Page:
By Jaimy Ford, business writer and editor.
We all know how toxic difficult employees can be. They wreak havoc on morale, teamwork and productivity. The problem is, as leaders, we don’t always know which employees are actually toxic. According to a brand-new study by leadership development and conversation experts at Fierce Inc., only 18% of employees complain to management about coworkers who are making their lives hell. Just 24% actually confront the difficult individuals, and a full 54% simply ignore their problematic colleagues.
Fierce surveyed a thousand full-time employees across the U.S., so the data is not specifically representative of virtual employees. Still, I think it’s safe to say that the problem is more evident among virtual teams and hybrid teams. After all, it’s much easier to ignore coworkers when you don’t see them everyday, so that 54% is likely higher among virtual staff.
Additionally, earlier this year, I reported on a TINYPulse survey that indicated remote employees feel less connected to the team and valued by the company. So it’s possible that virtual staff don’t feel comfortable enough to talk to you about problem coworkers, especially if their complaints are about on-site workers because leaders often show favoritism and bias toward their co-located employees.
That aside, the thing that concerned me most about the Fierce study, is that of the people who mustered up the courage to speak to a supervisor about a toxic employee, 41 percent felt that management did nothing to address the situation. In other words, leaders ignored an opportunity to resolve an issue that was hurting the team’s performance. As a leader of virtual employees, it is all to easy to ignore trouble, but it’s imperative that you don’t.
You must confront toxic behaviors and difficult people. It’s your job. Do so by following these steps:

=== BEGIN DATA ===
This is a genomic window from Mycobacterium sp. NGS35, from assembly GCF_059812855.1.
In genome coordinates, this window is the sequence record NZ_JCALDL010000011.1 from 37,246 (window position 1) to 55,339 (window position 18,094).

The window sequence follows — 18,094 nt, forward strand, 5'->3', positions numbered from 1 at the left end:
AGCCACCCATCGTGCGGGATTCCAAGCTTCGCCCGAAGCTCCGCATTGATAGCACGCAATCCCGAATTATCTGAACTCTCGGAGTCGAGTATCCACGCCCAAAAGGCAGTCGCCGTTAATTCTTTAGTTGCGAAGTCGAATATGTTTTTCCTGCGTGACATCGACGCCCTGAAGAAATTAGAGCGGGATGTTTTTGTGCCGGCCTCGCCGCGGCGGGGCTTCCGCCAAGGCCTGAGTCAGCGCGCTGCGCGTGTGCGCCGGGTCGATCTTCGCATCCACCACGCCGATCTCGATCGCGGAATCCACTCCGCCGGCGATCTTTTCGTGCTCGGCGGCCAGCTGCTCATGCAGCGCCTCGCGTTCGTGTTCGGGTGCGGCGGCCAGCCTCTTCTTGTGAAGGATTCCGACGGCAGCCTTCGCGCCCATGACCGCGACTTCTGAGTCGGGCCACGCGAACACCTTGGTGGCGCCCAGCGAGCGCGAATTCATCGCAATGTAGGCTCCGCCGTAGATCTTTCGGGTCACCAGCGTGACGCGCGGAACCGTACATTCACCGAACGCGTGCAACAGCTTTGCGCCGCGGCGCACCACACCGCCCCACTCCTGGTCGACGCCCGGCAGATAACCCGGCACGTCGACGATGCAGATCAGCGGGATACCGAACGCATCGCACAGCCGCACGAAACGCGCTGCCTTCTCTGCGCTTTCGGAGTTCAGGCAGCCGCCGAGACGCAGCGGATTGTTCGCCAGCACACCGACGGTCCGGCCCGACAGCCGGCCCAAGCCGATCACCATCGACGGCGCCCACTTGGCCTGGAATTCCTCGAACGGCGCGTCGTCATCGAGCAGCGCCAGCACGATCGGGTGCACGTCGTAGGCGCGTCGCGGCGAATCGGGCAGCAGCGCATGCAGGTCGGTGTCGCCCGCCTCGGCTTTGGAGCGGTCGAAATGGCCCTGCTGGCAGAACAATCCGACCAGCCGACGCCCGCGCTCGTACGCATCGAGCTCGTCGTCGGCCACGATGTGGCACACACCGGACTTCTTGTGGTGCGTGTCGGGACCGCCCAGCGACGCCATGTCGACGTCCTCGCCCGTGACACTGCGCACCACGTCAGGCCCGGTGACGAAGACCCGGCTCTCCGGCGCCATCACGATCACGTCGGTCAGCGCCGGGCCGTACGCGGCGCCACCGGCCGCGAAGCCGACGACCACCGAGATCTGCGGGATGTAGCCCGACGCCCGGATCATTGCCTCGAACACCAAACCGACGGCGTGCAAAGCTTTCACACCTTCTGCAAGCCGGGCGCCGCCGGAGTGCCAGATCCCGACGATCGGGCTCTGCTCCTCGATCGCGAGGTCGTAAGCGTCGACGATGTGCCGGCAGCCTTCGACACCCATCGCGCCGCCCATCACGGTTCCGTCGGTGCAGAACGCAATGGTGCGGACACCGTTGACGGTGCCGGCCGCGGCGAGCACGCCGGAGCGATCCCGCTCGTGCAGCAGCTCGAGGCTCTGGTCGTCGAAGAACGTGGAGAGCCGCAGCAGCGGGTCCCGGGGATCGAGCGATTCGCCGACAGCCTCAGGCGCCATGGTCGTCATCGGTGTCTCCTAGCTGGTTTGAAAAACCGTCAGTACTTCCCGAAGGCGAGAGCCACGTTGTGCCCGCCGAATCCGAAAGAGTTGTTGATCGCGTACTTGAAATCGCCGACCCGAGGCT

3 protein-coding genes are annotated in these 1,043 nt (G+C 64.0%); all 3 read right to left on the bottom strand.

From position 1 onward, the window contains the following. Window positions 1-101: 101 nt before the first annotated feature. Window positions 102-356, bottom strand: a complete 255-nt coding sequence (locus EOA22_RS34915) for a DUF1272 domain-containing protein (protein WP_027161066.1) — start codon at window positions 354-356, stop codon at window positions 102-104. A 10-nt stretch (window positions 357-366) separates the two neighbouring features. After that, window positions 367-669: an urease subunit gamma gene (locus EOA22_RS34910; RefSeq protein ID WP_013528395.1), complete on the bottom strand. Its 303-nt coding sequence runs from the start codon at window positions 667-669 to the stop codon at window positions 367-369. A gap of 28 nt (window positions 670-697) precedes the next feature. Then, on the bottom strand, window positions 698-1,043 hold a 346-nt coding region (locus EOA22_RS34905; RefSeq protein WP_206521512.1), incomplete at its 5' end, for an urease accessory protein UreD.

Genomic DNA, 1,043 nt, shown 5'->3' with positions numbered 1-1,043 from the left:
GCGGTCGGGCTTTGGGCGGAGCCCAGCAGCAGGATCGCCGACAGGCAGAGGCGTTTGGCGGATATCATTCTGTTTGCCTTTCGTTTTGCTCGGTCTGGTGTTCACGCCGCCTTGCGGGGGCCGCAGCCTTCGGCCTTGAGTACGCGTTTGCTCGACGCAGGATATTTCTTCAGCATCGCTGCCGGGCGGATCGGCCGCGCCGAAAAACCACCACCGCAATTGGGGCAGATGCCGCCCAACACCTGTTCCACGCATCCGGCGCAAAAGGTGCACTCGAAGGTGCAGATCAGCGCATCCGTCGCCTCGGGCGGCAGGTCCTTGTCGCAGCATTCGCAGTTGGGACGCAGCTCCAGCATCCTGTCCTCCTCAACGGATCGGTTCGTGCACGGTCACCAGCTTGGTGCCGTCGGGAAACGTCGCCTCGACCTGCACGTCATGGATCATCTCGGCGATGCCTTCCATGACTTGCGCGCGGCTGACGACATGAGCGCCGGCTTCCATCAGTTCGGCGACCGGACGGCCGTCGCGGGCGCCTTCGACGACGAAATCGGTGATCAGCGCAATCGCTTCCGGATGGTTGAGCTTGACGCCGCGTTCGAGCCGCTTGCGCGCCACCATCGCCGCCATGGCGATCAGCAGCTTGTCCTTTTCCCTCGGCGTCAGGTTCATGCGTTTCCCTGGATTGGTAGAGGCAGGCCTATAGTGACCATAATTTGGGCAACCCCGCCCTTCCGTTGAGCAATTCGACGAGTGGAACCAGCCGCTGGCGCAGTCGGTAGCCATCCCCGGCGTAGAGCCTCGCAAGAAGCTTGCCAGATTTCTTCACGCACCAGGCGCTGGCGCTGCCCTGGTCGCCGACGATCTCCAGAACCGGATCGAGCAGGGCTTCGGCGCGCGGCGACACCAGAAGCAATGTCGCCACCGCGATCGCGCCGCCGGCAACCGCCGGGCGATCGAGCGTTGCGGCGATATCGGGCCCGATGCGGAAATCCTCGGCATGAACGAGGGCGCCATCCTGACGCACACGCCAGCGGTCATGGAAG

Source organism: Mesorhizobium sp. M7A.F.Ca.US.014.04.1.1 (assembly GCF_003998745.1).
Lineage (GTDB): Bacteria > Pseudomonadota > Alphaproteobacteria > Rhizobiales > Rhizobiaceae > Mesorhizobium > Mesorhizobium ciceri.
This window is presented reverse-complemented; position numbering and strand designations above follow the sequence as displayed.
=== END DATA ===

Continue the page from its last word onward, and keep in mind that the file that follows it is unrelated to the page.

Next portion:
- Involve HR or your legal team if necessary. If the issue involves sexual harassment, bullying or another serious offense, don’t talk to the employee without first involving your HR department or legal team.
- Stop making excuses for people. People may be stressed. They may be dealing with some personal issues. They may have had a bad morning. Whatever. There is still no excuse for being nasty, argumentative, demanding or uncooperative. Treating people with respect and kindness; being a dependable team player; and doing your job to the best of your abilities are non-debatable and should be expected from everyone.
- Treat everyone the same. If your right-hand woman in the office is overstepping her authority, shut it down. If your brainiac over-achiever refuses to work with a teammate who “isn’t at his level,” shut it down. If your always-fun, laughter-inducing team member offends someone with his jokes … you got it … shut it down. Your feelings toward someone should never determine how much negative behavior you are willing to overlook. Everyone should abide by the same rules and team norms. If they don’t, it’s your responsibility to address the problem quickly.
- Meet face-to-face. If you can’t meet in the office, use video chat to discuss the issue with the person. You want to be able to reveal through your facial expressions the seriousness of the discussion, and you want to see that the person is taking you seriously. Never, ever, ever address negative behaviors over email, instant message or text.
- Decide if you should mediate a conflict. In some cases, you will want to bring employees together to discuss the issue. That prevents the “he-said, she-said” problem that often pops up when you meet with warring coworkers individually. For minor conflicts between two people, go this route. However, if multiple employees have filed grievances against a coworker, meet privately with the person. Otherwise, it will seem like you are ganging up on him or her. In this case, simply say “Multiple people have come to me about …” and continue.
- Be super specific. You need to explain exactly what the person has done. In a perfect world, you would have observed the negative behavior, and you can describe what you witnessed. However, if another employee complains about the person, say “It’s been brought to my attention that you …” Then describe the behavior in detail, and explain how it is damaging the team and why it is unacceptable.
- Establish expectations. It’s critical that you offers suggestions for how the employee can improve the behavior. More than that, set expectations for improvement. Document what you want to see change, agree on steps the employee will take to improve, and both of you sign off on it. That is important to prove you took the necessary steps to help turnaround the employee’s behavior.
- Cut bait. If the employee doesn’t change, be prepared to terminate him or her. One toxic employee can make the entire team ineffective.
Have you managed truly toxic virtual teammates? How did you manage the situation? Tell us all about it in the comments section.